He was a therapist and friend who was dying of metastatic cancer. When he asked if we could talk, I began to go by his hospital room, ultimately spending an hour or so with him at the end of each day. During more than 30 such visits we talked about many things—his wife and family, his career, and, at times, his dying. I tried only to be there, to be with him in a way that gave him some relief from his aloneness.1
Courage was an important theme in his life. He was a decorated veteran of the Pacific Island invasions during World War II and an outspoken public speaker on current social injustices. I knew this about him and as death became imminent his anxiety about losing control and "becoming a baby" became obvious. Several days before he died he asked me if it got too much for him would I step on his oxygen tube? Without a moment's hesitation I said, "Yes." Such was not necessary, since he lapsed into a coma and died a day later.
The other occasion on which I was asked if I would help if dying became too difficult was also some years ago. This situation developed in the context of a doctor-patient relationship. I had seen this middle-aged woman and her husband in couples therapy 6 years earlier, and our work together had been successful. She called and asked if I could help with her dying as much as I had helped with her living. She, too, had metastatic cancer. During the 6 months longer that she lived, I saw her and her husband weekly, alternating individual sessions with couples work. She had been the more distant, analytic spouse whose difficulty with intimacy appeared related to childhood experiences with what sounded like a chronically depressed mother, herself a Holocaust survivor.
About a month before she died and during a session that included her husband, she asked whether, if dying became too miserable, I would help her with it? Again, my response was immediate, "Of course," I said. I will not describe in detail the subsequent events— including my discussing the situation with the executive director of my local medical society and his suggestion that I talk with the recently retired pathologist-director of the medical examiner's office about how to help if that was my decision. For present purposes all that is relevant is that she never asked; rather, she, too, slipped into a terminal coma. I have thought often about these 2 situations, particularly in the context of the ongoing legal conflicts about Oregon's physician-assisted suicide law. What has particularly occupied my self-explorations has been the immediacy of my affirmative response to both my friend and my patient. Why—without any thoughts about the implications of what I was being asked to do—did I respond so quickly and emphatically?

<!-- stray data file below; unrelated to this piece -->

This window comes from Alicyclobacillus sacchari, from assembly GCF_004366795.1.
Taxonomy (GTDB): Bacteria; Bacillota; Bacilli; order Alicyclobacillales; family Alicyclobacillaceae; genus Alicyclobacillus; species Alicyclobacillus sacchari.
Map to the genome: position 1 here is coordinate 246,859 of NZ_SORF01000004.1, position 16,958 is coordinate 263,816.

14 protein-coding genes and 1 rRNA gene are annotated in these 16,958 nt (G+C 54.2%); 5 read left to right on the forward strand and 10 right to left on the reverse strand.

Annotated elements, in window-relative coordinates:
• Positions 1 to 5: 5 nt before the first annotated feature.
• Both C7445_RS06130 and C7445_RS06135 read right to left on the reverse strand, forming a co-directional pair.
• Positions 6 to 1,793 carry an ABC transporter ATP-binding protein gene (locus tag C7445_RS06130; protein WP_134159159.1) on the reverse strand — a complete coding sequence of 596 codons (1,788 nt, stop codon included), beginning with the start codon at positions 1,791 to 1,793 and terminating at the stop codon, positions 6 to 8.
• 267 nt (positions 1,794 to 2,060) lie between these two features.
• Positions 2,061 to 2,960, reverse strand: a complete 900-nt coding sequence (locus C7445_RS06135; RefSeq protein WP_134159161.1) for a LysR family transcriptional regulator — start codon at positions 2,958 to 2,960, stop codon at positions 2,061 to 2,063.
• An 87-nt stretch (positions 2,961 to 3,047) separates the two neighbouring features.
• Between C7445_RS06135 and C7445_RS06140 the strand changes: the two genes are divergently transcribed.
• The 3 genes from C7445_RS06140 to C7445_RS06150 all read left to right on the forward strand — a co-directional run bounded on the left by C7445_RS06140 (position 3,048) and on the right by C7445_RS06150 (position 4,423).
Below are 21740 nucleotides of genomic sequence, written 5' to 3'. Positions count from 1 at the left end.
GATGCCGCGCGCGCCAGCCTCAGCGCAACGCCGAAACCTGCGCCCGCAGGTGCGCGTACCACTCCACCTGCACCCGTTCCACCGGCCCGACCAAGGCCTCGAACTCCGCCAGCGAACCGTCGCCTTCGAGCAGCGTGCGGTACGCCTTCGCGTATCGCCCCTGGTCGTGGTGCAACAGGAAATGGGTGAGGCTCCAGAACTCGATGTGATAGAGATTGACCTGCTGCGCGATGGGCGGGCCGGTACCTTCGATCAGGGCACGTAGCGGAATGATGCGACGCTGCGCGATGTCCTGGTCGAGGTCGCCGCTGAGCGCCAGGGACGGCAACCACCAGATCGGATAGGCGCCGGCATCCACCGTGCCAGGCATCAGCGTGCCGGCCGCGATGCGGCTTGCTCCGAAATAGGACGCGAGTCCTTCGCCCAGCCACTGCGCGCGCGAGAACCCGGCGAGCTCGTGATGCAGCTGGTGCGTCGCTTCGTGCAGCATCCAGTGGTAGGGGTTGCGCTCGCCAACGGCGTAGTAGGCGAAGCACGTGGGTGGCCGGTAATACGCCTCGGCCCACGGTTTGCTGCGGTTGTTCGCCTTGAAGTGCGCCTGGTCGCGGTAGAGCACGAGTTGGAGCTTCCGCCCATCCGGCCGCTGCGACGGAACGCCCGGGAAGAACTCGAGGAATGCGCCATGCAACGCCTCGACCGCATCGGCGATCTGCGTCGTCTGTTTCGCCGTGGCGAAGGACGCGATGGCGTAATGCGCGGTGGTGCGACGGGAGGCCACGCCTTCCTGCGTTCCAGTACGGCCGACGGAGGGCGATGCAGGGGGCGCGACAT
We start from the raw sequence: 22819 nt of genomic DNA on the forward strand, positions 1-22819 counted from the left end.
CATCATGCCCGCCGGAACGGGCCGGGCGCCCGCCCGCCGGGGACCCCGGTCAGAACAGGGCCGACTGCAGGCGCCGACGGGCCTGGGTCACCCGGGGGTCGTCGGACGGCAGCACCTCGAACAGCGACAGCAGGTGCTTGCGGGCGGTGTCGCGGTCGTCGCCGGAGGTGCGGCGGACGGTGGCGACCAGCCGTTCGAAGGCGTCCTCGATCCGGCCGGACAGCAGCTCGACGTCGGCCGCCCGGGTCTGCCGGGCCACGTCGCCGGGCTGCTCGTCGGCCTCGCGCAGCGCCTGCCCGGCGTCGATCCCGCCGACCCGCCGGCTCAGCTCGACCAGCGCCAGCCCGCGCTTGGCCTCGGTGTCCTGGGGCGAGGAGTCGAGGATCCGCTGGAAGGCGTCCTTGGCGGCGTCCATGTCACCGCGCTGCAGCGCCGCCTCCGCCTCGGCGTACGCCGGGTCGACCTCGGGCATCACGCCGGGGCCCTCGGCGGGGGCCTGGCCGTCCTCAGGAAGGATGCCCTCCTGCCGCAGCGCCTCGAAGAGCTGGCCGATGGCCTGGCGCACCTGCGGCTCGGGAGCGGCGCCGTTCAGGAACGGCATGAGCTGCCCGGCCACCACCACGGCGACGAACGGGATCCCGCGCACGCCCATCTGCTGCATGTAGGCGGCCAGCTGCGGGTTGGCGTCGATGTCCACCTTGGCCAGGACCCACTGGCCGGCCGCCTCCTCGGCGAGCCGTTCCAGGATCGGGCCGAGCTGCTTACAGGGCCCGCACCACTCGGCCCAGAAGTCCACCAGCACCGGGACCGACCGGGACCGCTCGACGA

One line of my thinking concerns the demands of the context. With both friend and patient in such dire circumstances, how could one have said, "no," or "maybe," or "we'll see?" The context demanded an affirmative response. The dying person needed to hear that help would be available if requested. My immediate and affirmative response reflected my understanding of that context and its demand quality.
I suspect that responding to the context played a role in my response, but there is almost certainly more to it than that. It is hard to avoid the conclusion that my underlying anxiety about my own death must have influenced my response. If my death were unusually painful wouldn't I want someone to slip me the requisite pills?
Death anxiety is considered by many existentialists to be an ultimate concern, one of the most fundamental processes in the entire psychology of the self. Becker,2 in his famous The Denial of Death, proposed that it is the most basic font of all psychopathology, and that we defend vigorously against directly experiencing it. Subsequent research efforts have distinguished conscious death anxiety from unconscious death anxiety. The former is considered multifaceted. Some persons' conscious death anxiety involves separation from loved ones; for others it might be fear of the unknown; there are a handful of interrelated themes involved in conscious death anxiety. Unconscious death anxiety is, of course, more difficult to study. One approach uses a sentence completion format and demonstrates that there are clear distinctions between the 2 types of death anxiety,3 although I think consciously about my own death (after all, I am approaching 82) without severe conscious anxiety, some idea of the extent of my unconscious death anxiety was revealed to me some years ago when I said goodbye to my wife on the way to the operating room for major surgery. So, I know it's there—and that it has to do, at least in part, with separation from her. Is it that deep dread within me that prompted my immediate responses? Is the idea of a prolonged and painful dying so frightening at an unconscious level to me that I leap to assuage those fears in others? This is a reasonable hypothesis, and I suspect it is part of the picture. I say this because my more usual behavior is far more cautious than impulsive, and my immediate and emphatic response to the request for help in dying is not at all typical.